For $t \in \mathbb{R}$ define $$ F(t) = \sum_{n=1}^{[t]} \frac{(-1)^{(n-1)}}{n^{\frac12 + it}}$$

Let $\operatorname{Arg}(t)$ be $\operatorname{atan2}(\Im t , \Re t)$ - basically this is $\arctan$, but the sign depends on the quadrant.

**Observation** $\operatorname{Arg}(F(t))$ jumps (usually from negative
to positive) very near all nontrivial zeta zeros on the critical line
and in seemingly rare occasions without zeros. Computing $F(t)$ the
naiive way is not efficient for me.

$F(t)$ is truncated Dirichlet eta function on the critical line, but it is not $0$ at zeros of zeta, though $|F(t)|$ has local minima near zeros.

**Added** Wolfram Alpha found closed form
for $F(t)$ in terms of Hurwitz zeta and zeta:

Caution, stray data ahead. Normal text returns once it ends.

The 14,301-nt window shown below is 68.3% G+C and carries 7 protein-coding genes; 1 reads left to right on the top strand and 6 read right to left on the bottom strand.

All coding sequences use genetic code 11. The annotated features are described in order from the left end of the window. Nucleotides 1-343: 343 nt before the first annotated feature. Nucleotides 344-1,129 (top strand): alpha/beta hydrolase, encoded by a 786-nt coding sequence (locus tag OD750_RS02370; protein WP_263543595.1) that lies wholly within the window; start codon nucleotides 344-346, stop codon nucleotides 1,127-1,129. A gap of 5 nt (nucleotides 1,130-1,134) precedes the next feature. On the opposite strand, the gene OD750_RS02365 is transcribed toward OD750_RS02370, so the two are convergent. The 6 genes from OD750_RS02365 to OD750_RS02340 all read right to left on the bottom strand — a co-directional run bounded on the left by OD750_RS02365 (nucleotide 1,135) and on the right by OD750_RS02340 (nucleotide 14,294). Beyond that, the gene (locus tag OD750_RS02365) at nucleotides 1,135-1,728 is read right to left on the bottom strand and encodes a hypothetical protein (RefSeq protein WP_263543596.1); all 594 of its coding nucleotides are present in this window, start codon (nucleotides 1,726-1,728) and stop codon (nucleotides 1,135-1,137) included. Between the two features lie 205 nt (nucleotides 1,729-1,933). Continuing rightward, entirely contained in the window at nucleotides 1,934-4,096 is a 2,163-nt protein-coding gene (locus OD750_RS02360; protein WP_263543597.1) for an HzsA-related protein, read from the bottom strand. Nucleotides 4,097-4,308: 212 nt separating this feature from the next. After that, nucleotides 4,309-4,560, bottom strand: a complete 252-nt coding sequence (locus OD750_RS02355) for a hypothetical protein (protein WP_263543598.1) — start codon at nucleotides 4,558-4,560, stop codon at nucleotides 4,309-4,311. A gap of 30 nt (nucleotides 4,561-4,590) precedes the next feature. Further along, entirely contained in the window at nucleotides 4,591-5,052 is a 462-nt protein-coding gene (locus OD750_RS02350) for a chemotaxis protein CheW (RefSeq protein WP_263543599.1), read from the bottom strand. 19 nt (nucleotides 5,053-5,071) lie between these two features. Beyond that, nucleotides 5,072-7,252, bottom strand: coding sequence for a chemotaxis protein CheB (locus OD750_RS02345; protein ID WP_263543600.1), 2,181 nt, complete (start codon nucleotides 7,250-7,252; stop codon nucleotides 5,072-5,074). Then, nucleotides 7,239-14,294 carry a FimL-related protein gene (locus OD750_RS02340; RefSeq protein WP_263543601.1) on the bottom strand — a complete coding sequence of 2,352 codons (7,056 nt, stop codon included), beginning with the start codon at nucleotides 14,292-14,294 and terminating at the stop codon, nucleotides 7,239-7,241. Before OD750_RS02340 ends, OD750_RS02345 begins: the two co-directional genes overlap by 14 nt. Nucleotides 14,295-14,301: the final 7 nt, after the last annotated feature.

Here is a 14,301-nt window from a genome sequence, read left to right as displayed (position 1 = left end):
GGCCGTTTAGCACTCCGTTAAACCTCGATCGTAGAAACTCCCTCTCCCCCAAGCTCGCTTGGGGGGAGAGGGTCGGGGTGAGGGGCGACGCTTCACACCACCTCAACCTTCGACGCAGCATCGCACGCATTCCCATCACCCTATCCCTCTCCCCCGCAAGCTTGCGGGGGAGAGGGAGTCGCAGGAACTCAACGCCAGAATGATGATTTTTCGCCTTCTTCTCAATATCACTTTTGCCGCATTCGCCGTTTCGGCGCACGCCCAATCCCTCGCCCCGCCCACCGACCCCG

\begin{align} & \sum_{n=1}^k\frac{(-1)^{n-1}}{n^{\frac12 + i t}} = \\ & 2^{-1/2-i t}(-(-1)^k \zeta(i t+1/2, (k+1)/2)+ \\ & (-1)^k \zeta(i t+1/2, (k+2)/2)+2^{1/2+i t} \zeta(1/2 i (2 t-i))-2 \zeta(1/2 i (2 t-i))) \end{align}

Setting $k=[t]$ gives $F(t)$. Numerical evidence supports the closed form.

In comments Greg Martin suggested $F(t)$ might not be correlated to higher zeros, though numerical evidence suggests it is correlated at height $10^6$, including closely spaced zeros.

Another observation is $|F(t)|$ appears to have local minima close to zeta zeros on the critical line.

Setting $$ G(t) = \sum_{n=1}^{[t]} \frac{(-1)^{(n-1)}}{n^{1 + it}}$$

the jumps of $G(t)$ appear zeros of $\eta(1+i t)$ and looks like $|G(t)| \sim |\eta(1 + i t)|$

Can this be explained?

Counterexamples?

Plot:

Closely spaced zeros and modulus

$t=10^6$.